When one has reasonably and in good faith been led to believe, from the appearance of authority which a principal permitted his agent to exercise, that a certain agency exists, and in good faith acts on such belief to his prejudice, the principal is estopped from denying such agency. Doran & Co. v. Gilreath, supra; Ray v. Fidelity-Ph nix Fire Ins. Co., supra; Alston v. Broadus Cotton Mill, 152 Ala. 552, 44 So. 654; Georgia Home Ins. Co. v. Allen, 128 Ala. 451, 30 So. 537. The defendant having shown that he made the payment over the counter in the store of the principal to the clerk who had "waited on" him, and who was "selling goods and waiting on customers and receiving money" for his employer, is the authority of the clerk to receive such payments implied? 21 R. C. L. p. 854; 2 C.J. p. 606, § 239; 31 Cyc. 1358C; 22 Am. & Eng. Ency. of Law (2d Ed.) p. 520, f.

The case of Barbour v. Washington F. & M. Ins. Co., 60 Ala. 433, was where the payment of a promissory note to the payee was made before maturity, and is not an apt authority in this case. So of McFarland v. Dawson, 125 Ala. 428, 29 So. 327, where the action was assumpsit for personal services, and defendant sought to show payment under a special contract. Under such plea the burden of proof was upon the defendant as to the existence and nature of the special contract. In Shulman v. Brantley, 50 Ala. 81, an action on open account, the burden was declared to be on defendant who asserts payment. In Lehman Bros. v. McQueen, 65 Ala. 570, bill for foreclosure of mortgage and account, the burden of showing the existence of debt was upon the complainant, and on defendant rested the burden of showing payment. In Levystein v. Whitman, 59 Ala. 345, where the foreclosure of a mortgage was sought, the question of the application of payment was considered, and, the payment being disputed, the burden of proving the same was declared to be upon him who asserts it; and in McRae's Adm'r v. McDonald, 57 Ala. 423, the bill was to enjoin an action of ejectment brought for the recovery of lands, and it was held that it "cannot be maintained, unless payment of the purchase money in full, or tender and refusal, is proved as alleged." In such case the burden of proof was on complainant. The foregoing authorities are not decisive of the instant question.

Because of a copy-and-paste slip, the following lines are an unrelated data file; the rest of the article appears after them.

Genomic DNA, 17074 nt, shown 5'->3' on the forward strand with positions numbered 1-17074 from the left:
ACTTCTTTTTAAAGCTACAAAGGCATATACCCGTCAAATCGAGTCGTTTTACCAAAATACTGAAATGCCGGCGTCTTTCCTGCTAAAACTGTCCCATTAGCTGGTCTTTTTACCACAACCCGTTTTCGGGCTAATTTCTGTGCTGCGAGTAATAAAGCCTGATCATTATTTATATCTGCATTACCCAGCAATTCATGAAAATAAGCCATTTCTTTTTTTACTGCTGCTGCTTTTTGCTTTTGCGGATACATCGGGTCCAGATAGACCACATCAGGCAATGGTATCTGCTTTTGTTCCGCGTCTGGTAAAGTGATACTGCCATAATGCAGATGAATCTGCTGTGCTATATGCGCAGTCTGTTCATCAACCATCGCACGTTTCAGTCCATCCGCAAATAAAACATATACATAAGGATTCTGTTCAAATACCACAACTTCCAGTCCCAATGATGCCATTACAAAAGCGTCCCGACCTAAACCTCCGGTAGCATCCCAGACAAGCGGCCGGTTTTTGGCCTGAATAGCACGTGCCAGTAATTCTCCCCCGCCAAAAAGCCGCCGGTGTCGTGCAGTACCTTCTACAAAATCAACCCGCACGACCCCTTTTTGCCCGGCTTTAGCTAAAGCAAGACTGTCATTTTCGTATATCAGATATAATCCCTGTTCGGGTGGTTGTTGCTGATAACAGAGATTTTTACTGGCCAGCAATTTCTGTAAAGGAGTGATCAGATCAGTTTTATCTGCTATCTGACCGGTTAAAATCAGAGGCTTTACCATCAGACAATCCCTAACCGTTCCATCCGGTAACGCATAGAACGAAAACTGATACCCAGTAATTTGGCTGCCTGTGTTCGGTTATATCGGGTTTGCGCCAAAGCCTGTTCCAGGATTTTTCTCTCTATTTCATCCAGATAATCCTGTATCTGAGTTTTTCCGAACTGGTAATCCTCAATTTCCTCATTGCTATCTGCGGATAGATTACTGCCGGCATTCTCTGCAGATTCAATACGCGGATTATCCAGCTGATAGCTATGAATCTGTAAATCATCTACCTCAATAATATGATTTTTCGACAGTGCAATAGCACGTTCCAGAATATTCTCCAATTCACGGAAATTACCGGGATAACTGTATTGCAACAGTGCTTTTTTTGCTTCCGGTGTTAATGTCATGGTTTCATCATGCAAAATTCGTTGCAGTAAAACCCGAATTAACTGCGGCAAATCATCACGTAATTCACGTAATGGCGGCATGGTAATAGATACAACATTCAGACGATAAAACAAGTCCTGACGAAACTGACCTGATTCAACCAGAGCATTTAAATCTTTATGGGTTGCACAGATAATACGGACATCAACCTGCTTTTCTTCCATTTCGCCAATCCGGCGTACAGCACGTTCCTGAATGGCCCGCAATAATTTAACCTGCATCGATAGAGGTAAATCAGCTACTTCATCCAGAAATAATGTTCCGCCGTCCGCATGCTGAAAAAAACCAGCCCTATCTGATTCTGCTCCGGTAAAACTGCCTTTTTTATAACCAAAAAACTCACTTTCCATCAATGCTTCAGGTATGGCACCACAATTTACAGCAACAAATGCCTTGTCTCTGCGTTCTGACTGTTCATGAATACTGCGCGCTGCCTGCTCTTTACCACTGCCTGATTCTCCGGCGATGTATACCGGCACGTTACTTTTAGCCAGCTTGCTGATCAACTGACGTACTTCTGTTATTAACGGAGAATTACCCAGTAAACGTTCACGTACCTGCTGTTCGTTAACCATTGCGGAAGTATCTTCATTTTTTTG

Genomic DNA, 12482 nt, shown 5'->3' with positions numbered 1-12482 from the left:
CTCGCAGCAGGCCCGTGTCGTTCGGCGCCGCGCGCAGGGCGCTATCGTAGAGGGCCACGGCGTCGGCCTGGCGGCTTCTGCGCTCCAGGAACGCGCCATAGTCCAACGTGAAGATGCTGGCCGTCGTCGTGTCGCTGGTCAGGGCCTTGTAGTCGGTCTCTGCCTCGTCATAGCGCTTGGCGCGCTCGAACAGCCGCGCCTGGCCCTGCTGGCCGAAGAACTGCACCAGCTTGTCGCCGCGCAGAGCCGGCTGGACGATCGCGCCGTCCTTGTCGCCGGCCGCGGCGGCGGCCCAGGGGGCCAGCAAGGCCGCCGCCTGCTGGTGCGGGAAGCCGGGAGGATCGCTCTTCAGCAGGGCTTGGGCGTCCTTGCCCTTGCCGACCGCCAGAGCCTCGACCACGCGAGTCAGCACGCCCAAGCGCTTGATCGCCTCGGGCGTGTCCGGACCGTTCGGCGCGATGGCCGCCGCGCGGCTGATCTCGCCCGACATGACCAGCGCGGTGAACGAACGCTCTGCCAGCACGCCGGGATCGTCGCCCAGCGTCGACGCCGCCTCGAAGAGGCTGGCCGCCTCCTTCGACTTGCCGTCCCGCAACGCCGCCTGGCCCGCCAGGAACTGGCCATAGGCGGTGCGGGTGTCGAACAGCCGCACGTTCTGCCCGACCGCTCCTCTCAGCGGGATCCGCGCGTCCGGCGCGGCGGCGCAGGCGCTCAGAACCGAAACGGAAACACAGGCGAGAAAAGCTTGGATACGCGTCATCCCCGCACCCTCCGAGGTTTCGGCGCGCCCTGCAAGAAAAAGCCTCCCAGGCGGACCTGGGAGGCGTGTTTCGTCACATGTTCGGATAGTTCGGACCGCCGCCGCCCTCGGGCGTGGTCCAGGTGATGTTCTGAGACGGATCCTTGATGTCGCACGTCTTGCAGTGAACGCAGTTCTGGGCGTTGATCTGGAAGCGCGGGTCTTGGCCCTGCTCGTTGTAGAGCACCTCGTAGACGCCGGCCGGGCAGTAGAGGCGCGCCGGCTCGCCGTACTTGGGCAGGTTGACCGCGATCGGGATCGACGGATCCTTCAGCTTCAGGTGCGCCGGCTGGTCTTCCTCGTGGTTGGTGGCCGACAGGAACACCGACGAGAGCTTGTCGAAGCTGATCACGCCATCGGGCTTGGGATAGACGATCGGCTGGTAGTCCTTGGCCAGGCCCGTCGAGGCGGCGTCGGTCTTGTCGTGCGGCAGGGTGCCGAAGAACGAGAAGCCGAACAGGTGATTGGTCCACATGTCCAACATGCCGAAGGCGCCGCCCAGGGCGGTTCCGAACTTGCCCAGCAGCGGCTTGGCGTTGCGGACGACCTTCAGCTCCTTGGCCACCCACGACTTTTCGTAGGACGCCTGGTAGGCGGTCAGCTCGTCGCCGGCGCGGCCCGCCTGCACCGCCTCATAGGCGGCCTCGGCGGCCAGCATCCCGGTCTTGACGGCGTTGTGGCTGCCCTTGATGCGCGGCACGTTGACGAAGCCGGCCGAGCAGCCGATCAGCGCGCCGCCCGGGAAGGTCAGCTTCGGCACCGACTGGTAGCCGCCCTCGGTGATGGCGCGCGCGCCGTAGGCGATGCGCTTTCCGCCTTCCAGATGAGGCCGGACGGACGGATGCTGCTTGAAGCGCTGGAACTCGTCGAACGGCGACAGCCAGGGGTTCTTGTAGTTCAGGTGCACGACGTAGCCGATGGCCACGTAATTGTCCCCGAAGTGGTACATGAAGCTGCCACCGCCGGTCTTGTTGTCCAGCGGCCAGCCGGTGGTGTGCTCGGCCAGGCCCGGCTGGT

Appellant urges consideration of Simon & Son v. Johnson, 101 Ala. 368, 13 South, 491, s. c., 105 Ala. 344, 16 So. 884, 53 Am. St. Rep. 125, and s. c., 108 Ala. 241, 19 So. 244, where the action was assumpsit for goods, not in his possession, sold by the agent, and to be delivered by the principal. The question was the authority of the traveling salesman making a contract for the sale of such merchandise for future delivery. Held, such salesman had no implied authority to collect from the purchaser the money agreed to be paid for the good sold; and, in the absence of express authority to make such collection, the payment to such agent will not discharge the purchaser from his liability for the debt to the principal. In this opinion the expression is used that there was no evidence adduced at the trial tending to show that the agent "had any express authority to collect the debt involved in this action" from the defendant.